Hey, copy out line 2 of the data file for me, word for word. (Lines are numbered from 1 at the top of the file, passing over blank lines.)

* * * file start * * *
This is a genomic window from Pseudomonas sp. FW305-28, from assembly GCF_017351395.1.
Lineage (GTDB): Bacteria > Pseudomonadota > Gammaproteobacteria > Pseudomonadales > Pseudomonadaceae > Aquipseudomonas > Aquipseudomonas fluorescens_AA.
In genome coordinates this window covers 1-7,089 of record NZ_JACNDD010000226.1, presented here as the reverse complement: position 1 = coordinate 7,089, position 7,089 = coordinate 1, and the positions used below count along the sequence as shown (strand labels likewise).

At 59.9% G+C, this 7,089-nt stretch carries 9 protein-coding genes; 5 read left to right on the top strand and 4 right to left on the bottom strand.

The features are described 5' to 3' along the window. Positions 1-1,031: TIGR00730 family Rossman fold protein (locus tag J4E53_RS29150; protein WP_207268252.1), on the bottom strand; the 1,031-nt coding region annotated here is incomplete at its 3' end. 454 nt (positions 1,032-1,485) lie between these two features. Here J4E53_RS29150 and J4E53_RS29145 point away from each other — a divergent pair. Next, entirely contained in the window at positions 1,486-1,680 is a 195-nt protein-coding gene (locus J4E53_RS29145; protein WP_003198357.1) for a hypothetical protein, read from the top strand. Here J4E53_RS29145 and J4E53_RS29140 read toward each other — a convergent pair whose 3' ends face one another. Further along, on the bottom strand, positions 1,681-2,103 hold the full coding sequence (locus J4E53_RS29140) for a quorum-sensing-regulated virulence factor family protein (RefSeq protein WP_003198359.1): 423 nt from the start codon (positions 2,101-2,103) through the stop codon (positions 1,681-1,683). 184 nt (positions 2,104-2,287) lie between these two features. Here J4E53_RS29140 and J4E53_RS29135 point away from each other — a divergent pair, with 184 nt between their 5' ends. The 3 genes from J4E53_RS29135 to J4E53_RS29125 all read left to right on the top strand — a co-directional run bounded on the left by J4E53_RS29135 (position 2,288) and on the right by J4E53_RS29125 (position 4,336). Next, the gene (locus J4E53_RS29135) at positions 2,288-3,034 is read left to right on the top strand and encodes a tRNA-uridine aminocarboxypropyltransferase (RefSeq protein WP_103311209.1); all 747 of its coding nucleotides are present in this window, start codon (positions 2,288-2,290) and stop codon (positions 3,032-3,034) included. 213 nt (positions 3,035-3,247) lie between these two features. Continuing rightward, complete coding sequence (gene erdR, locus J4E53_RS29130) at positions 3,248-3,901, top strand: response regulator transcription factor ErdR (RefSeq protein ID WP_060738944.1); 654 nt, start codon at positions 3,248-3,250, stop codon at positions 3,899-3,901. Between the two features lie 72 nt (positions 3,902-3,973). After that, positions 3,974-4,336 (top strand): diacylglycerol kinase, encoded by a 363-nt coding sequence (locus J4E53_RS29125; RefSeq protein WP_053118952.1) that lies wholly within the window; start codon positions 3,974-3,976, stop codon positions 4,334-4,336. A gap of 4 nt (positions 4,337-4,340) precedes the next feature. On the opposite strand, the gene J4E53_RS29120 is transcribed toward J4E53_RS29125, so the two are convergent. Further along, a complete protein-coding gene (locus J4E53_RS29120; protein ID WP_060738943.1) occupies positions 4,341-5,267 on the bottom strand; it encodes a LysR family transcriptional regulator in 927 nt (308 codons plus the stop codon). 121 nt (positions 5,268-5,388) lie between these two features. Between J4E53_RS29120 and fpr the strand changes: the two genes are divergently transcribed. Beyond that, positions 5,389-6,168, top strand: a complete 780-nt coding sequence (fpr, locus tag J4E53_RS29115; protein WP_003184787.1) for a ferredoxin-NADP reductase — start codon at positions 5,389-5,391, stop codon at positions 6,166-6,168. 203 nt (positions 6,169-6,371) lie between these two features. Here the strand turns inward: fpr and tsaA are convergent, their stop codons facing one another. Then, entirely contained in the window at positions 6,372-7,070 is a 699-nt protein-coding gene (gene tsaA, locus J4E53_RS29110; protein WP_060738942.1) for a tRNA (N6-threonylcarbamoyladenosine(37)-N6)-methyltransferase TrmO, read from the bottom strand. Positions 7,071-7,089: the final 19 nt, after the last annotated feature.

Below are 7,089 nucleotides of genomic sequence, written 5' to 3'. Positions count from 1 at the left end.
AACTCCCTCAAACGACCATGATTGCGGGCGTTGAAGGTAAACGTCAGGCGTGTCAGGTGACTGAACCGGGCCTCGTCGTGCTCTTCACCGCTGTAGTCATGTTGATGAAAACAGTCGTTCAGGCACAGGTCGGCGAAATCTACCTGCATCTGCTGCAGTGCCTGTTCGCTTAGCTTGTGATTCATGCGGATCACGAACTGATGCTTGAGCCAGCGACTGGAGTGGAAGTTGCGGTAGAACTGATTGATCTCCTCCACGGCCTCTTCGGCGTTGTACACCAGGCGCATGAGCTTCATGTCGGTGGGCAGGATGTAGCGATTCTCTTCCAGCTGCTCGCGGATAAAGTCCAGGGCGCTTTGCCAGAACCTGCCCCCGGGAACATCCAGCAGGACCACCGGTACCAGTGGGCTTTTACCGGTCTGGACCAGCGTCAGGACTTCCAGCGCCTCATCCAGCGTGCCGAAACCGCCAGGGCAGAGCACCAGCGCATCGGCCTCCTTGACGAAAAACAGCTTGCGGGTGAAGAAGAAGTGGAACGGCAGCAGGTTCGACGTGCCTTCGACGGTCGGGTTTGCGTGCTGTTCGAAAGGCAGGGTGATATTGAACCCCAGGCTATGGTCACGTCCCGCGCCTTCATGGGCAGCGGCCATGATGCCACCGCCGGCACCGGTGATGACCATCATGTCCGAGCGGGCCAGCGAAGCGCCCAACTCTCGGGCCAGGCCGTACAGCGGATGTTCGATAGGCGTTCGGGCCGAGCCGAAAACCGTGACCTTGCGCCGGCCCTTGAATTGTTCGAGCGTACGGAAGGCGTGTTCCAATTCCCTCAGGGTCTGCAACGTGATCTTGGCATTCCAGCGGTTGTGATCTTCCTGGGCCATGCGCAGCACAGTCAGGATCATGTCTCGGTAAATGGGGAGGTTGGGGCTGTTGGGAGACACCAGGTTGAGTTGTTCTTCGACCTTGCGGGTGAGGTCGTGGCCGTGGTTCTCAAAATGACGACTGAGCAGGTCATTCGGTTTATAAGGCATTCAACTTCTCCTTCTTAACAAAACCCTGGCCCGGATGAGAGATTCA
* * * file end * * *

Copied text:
Lineage (GTDB): Bacteria > Pseudomonadota > Gammaproteobacteria > Pseudomonadales > Pseudomonadaceae > Aquipseudomonas > Aquipseudomonas fluorescens_AA.